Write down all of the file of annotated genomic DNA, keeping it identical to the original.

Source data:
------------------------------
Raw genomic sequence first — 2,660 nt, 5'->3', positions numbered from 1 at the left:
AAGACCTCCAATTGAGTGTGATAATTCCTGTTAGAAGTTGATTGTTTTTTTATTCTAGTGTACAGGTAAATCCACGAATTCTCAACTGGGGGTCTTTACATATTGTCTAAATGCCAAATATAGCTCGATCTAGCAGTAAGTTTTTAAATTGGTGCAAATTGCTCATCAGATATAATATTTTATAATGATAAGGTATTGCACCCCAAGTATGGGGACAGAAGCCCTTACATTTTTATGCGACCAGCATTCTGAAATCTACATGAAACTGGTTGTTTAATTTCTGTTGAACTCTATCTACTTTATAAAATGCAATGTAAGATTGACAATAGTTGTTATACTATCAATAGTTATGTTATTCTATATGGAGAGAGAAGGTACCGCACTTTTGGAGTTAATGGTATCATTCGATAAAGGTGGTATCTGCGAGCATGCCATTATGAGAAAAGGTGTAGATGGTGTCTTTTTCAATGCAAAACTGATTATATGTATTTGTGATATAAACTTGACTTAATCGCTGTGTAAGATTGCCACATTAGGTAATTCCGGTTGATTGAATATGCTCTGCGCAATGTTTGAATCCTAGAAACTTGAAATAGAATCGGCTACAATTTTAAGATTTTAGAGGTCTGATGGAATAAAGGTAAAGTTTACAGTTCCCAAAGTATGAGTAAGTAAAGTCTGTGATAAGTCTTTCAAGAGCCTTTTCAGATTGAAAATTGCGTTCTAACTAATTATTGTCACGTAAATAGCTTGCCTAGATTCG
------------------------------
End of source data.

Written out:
Raw genomic sequence first — 2,660 nt, 5'->3', positions numbered from 1 at the left:
AAGACCTCCAATTGAGTGTGATAATTCCTGTTAGAAGTTGATTGTTTTTTTATTCTAGTGTACAGGTAAATCCACGAATTCTCAACTGGGGGTCTTTACATATTGTCTAAATGCCAAATATAGCTCGATCTAGCAGTAAGTTTTTAAATTGGTGCAAATTGCTCATCAGATATAATATTTTATAATGATAAGGTATTGCACCCCAAGTATGGGGACAGAAGCCCTTACATTTTTATGCGACCAGCATTCTGAAATCTACATGAAACTGGTTGTTTAATTTCTGTTGAACTCTATCTACTTTATAAAATGCAATGTAAGATTGACAATAGTTGTTATACTATCAATAGTTATGTTATTCTATATGGAGAGAGAAGGTACCGCACTTTTGGAGTTAATGGTATCATTCGATAAAGGTGGTATCTGCGAGCATGCCATTATGAGAAAAGGTGTAGATGGTGTCTTTTTCAATGCAAAACTGATTATATGTATTTGTGATATAAACTTGACTTAATCGCTGTGTAAGATTGCCACATTAGGTAATTCCGGTTGATTGAATATGCTCTGCGCAATGTTTGAATCCTAGAAACTTGAAATAGAATCGGCTACAATTTTAAGATTTTAGAGGTCTGATGGAATAAAGGTAAAGTTTACAGTTCCCAAAGTATGAGTAAGTAAAGTCTGTGATAAGTCTTTCAAGAGCCTTTTCAGATTGAAAATTGCGTTCTAACTAATTATTGTCACGTAAATAGCTTGCCTAGATTCG